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[1990-11-22-WWF-Survivor Series] The Undertaker & Ted DiBiase & Honky Tonk Man & Greg Valentine vs Hart Foundation & Dusty Rhodes & Koko B. Ware

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Big time debut for Undertaker who squashes his opponents (Dusty and Koko) before eventually getting counted out. Bret versus Dibiase was solid and they had a really good back and forth action between the two.

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It's pretty amazing that he'd just sort of arrived with this match, as opposed to fading into the background. It's like Vince knew this would be an important guy on the roster. Dibiase's intro is effectively more goosebump-raising because of this.

 

I do wonder if the dark irony of the character making his debut after such a bleak day in Bret's life was lost on anyone. It was pretty damn professional for Bret to even show up, let alone have that great roll-around with Ted at the end.

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WWF was so regimented at this point. It's hugely different from 91-92 WCW where you'd get a random six man on almost every show. It's not at all like today where over the course of one year every wrestler will pretty much wrestle or team with every other wrestler at some point.

 

The house show programs would go four or five months without much variation. You might get an occasional oddball PTW match, yes, but there was just one or two of those a week.

 

I loved old Survivor Series because you got to see guys interact with each other who normally didn't, on both sides of the ring. Dibiase/Hart is a great example, but seeing Honky stand next to Dibiase is just as fun in some ways, especially in the promos leading up to things.

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Really fun last few minutes with Bret and DiBiase, and of course, Undertaker had a famous debut. I don't really have much more to say about it than that.

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Good pre-match promo from DiBiase. Jimmy Hart again gets nothing to do.

 

Eliminations all throughout this show are go-go-go style because of the extra match and Gooker segment, so we get some oddball things like Ted pinning Neidhart after one clothesline. Undertaker basically no-sells everything, tombstones Koko into oblivion, does a solo ropewalk to eliminate Dusty, then gets counted out himself for protection. He was clearly being positioned as a top name from the beginning. Bret gets a bunch of great near-falls on DiBiase before Ted gets a clean victory himself.

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Posted Image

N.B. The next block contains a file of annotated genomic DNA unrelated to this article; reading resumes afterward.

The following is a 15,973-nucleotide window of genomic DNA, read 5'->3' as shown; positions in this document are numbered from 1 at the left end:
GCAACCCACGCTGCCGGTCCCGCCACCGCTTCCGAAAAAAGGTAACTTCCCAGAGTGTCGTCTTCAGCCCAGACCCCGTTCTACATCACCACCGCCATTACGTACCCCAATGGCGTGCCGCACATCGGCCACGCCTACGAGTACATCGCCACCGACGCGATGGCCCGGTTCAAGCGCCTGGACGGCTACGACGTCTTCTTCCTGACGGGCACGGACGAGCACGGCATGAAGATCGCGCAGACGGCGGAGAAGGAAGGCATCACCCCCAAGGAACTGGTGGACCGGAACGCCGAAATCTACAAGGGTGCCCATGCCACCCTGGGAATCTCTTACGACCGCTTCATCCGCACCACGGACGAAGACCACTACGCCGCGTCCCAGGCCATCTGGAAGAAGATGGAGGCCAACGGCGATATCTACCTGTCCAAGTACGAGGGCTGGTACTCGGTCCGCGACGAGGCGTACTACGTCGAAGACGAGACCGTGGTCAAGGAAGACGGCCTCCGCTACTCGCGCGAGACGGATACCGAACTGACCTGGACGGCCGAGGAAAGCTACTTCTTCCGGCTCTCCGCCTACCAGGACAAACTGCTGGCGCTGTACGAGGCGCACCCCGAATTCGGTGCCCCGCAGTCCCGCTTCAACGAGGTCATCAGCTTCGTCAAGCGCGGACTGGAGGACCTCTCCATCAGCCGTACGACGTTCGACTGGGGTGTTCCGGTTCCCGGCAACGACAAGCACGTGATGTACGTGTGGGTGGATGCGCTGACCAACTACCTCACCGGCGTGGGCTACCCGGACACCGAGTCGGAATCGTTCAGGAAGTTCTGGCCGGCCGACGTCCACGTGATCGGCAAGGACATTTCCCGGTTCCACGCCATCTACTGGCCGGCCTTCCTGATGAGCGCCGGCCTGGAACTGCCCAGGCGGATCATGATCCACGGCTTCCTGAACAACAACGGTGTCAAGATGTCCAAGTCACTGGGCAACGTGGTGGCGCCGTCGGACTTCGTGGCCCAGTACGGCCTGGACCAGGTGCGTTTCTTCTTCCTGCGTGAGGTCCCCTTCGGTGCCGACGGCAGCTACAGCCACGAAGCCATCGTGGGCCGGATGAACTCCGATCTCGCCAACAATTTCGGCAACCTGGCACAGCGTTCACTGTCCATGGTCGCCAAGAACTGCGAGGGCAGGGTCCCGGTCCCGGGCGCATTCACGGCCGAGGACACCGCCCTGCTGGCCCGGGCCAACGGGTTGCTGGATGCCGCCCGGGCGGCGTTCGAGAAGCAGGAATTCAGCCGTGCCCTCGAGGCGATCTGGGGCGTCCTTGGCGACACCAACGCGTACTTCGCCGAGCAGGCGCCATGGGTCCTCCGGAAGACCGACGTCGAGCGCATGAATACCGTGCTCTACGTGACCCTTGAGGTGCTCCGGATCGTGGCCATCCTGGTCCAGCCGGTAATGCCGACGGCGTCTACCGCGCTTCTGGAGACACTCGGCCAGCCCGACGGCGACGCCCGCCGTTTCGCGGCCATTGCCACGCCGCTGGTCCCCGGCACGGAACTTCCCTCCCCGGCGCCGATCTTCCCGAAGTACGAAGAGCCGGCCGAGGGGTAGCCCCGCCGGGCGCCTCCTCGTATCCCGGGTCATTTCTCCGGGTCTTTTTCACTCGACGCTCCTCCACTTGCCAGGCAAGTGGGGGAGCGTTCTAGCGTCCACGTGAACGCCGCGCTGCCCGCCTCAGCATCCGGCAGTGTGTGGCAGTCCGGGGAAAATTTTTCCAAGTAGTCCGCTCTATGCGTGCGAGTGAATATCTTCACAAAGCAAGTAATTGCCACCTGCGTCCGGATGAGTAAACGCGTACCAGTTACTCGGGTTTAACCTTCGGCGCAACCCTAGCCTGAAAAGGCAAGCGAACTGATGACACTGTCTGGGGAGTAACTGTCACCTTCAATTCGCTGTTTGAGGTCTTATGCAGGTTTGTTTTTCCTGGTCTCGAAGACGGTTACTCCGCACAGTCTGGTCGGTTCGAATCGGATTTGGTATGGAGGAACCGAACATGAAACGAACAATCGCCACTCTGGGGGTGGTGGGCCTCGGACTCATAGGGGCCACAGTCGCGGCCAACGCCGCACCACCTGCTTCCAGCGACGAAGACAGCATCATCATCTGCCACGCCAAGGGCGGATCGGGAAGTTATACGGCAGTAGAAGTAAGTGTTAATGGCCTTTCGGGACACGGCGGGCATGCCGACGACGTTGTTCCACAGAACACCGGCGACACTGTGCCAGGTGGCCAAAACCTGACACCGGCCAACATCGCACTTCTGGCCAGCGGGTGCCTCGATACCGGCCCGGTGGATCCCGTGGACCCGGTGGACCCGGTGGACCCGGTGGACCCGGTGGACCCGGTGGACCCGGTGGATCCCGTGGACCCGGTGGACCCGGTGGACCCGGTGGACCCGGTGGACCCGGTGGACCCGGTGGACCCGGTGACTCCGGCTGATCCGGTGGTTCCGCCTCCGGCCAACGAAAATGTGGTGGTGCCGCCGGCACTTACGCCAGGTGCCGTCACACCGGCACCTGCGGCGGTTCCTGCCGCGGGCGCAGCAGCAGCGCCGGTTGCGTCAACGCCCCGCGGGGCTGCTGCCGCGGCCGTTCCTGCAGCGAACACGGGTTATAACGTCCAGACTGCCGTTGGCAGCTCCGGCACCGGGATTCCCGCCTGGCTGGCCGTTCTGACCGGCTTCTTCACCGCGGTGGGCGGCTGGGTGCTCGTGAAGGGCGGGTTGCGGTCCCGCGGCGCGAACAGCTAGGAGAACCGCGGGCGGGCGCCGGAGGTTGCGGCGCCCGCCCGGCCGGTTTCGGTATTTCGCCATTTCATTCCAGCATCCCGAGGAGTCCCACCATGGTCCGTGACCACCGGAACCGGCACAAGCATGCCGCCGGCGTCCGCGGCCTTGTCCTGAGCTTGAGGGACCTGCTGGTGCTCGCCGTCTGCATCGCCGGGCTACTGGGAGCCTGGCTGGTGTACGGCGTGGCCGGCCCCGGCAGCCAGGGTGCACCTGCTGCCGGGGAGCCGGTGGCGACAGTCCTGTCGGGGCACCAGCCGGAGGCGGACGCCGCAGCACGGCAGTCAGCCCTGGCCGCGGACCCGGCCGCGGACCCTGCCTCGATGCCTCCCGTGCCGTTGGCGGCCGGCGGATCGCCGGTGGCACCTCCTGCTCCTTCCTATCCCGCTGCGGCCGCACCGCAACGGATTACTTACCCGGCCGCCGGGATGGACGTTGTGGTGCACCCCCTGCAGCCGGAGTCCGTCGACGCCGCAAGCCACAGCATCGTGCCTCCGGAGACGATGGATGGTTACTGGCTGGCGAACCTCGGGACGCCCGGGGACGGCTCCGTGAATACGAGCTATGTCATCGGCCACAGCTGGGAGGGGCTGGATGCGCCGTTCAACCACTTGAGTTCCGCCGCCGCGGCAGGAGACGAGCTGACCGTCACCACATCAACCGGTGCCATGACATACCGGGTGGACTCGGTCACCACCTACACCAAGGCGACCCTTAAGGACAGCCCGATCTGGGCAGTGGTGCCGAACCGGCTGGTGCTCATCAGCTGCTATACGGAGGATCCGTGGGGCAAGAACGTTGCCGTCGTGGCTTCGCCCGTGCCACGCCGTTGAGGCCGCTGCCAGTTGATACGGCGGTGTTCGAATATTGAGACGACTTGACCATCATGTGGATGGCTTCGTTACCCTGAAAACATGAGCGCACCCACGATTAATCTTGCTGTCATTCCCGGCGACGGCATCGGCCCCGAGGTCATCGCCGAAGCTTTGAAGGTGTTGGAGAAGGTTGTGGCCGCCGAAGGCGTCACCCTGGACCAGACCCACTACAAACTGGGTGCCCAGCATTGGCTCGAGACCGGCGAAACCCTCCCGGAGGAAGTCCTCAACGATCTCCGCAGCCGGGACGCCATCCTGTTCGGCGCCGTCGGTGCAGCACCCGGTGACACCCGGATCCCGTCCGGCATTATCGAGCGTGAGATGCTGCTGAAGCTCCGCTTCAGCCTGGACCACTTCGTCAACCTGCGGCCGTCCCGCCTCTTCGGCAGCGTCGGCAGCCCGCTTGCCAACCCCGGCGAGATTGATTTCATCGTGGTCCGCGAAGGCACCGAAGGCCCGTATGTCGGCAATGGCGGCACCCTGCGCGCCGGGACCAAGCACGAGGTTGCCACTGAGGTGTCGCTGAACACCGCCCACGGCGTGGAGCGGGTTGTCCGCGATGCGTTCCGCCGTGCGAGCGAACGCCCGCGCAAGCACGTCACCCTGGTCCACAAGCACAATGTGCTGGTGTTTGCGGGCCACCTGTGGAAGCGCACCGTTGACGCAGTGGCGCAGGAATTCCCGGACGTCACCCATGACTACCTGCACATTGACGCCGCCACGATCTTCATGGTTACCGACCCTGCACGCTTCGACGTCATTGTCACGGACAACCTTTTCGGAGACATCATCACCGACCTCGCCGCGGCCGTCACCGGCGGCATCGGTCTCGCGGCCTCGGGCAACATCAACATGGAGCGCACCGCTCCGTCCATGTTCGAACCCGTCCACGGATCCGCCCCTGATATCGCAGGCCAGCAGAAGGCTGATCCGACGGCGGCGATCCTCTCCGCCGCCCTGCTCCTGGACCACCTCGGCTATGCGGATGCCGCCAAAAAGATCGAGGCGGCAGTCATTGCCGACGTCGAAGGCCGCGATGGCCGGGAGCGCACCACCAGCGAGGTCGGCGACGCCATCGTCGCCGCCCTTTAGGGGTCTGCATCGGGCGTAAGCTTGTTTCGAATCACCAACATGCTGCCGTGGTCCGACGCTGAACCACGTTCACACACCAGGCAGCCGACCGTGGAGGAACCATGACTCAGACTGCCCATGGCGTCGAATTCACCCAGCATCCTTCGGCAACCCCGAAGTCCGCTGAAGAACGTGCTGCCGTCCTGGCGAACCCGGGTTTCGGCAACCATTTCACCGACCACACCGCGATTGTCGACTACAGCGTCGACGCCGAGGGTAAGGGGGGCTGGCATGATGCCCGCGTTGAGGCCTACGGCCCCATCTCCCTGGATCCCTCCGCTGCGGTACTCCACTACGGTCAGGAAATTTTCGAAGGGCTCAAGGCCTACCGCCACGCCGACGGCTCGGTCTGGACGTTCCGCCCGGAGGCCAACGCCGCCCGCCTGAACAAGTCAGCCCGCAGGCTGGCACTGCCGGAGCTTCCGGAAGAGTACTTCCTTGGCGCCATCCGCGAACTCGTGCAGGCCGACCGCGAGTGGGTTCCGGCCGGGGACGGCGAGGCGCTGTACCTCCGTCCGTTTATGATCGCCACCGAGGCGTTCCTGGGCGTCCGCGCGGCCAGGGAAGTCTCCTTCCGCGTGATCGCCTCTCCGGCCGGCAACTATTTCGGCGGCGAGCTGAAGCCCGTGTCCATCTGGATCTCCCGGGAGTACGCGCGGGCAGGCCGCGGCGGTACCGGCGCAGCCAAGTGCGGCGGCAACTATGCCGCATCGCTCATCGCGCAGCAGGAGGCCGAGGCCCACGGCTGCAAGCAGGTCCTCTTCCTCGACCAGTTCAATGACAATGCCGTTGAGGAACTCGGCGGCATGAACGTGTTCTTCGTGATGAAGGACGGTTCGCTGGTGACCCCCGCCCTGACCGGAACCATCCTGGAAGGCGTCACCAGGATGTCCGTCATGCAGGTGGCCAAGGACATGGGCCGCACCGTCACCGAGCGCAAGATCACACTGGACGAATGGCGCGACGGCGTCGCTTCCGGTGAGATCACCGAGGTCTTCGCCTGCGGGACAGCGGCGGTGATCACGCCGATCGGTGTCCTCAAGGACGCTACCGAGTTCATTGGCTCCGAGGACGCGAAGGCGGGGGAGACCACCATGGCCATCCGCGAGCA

Almost forgot: the original Million $ Team, a photo that was just recently unearthed on wwe.com. Wonder if that adds credence to the rumor of Mark Callous debuting as "The Eggman."

 

Bad News vs. Koko was apparently going to be an actual program--Bad News' sewer rats vs. Frankie. Wonder why Bad News quit?

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I'd like to think the money in Bad News' hand is because Ted paid him extra to actually stick with the match. In Survivor Series matches previous to this one, he would storm out and be counted out eventually. With the continuity they had on angles then, I'd believe they would go with that.

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Stiff match. Better than I remembered. Why was Brother Love with Taker? Taker destroys Koko and the combo of the guys work well together. Him getting counted out is sort of dumb but still protected him. Roddy was out of control on commentary.

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Quick night of work for Koko. DiBiase beats Anvil with a clothesline? Love those rush pinfalls in the old WWF Survivor Series matches. The DiBiase/Rhodes stuff was flat. Crowd is really behind Bret. DiBiase and Bret was the easy highlight of match. Some great looking close pinfall attempts.

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Almost forgot: the original Million $ Team, a photo that was just recently unearthed on wwe.com. Wonder if that adds credence to the rumor of Mark Callous debuting as "The Eggman."

 

Would his catchphrase been "goo goo goo joob"?

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It's too bad that we get the home video version of the match, as Teddy clearly introduced Taker as "Kane the Undertaker", but the Kane part was edited out here, I guess to avoid confusion on the part of modern fans with Glen Jacobs' character.

 

Was Brother Love supposed to be Taker's permanent manager, or was he only there until they could sign Percy and introduce Paul Bearer? Prichard takes well to being outside the ring, especially with his attack on Dusty after Dusty's been eliminated. Percy fit so well with the Taker concept that it's hard to imagine Prichard being any better, but at least it would have kept him around on camera. As it was, he only had a little more than three months to go.